But Singapore’s architectural and horticultural conjuring is only part of the story. A sense of post-national futurism feels stamped in the spiritual DNA of the place. Singapore has four official languages — but non-native English is the most widely understood, with 80 percent fluency. In this imagined future, a global tongue overcomes all tribalism.
Singapore’s fabled orderliness really is a thing. After a few hours in the country, spotting a discarded cigarette butt feels like proof of a minor insurrection. It’s notable that one selling point of the famed Long Bar at Raffles Hotel — established in 1887 and named after the Brit who founded the city — is being allowed, nay encouraged, to throw peanut shells on the floor, in some arcane colonial ritual. Fun has never felt quite so organized.
Leisure takes place where and when its supposed to, such as on Sentosa — a former POW camp brutally used by the Japanese in World War Two, now a resort island that’s home to 14 hotels, two golf courses, Universal Studios Singapore and the city’s second casino. A five-square-kilometer super-real whirl of primary colors, it’s hard to imagine a more artificial environment outside of Disneyland.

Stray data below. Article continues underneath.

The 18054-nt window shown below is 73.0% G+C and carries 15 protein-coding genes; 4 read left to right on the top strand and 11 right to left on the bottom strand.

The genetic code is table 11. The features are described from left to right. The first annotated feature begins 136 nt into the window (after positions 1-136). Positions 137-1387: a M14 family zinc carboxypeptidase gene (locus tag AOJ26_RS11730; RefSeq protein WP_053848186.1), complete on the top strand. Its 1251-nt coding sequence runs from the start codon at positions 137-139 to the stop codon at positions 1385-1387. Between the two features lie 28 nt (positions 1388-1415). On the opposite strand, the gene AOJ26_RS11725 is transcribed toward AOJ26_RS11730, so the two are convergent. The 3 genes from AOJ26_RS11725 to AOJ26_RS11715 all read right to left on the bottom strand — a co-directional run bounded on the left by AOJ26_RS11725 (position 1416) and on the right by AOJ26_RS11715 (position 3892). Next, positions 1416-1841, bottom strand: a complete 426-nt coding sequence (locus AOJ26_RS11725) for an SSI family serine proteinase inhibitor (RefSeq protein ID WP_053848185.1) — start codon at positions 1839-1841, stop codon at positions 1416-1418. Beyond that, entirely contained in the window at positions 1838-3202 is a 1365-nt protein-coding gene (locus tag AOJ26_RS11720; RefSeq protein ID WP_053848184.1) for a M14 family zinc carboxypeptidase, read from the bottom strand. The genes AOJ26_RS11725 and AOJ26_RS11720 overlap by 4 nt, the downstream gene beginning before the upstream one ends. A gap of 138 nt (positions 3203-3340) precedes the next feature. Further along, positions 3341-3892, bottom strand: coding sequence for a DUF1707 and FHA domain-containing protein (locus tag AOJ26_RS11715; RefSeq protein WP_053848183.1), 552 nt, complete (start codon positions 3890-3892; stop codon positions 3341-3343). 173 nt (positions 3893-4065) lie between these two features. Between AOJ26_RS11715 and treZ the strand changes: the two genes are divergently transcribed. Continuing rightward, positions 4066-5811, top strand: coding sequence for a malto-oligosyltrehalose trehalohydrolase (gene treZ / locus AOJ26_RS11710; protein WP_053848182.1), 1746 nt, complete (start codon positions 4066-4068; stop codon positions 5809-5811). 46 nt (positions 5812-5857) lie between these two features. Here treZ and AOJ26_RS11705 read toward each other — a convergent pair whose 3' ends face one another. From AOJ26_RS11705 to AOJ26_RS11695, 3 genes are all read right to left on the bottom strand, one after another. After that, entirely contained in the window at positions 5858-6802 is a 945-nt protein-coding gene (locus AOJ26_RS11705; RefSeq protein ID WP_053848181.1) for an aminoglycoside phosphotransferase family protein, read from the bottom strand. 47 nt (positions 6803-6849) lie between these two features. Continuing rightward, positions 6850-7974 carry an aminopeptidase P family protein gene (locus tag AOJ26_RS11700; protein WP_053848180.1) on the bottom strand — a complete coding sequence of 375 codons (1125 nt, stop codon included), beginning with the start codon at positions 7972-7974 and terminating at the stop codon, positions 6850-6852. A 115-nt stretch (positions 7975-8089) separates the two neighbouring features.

This dreamlike sense of utopia accompanies one across the city. Most unnerving is a visit to the much-hyped Chinatown, Little India and Arab Street — traditional neighborhoods which have been brazenly gentrified into sanitized tourist attractions. Strolling through the former, I look up at rows of brightly colored banners waving from every window of an apartment building. What looked like a vibrant display of individuality unraveled when I realized every banner was of a uniform size and placement.
But this could teach the Gulf’s rapidly modernizing cities a valuable trick: Rather than decimating low-income neighborhoods, often home to colorful communities — give them a clever name and market them as cultural destinations. Who wouldn’t want to visit Mini Manila or Little Lagos, after all?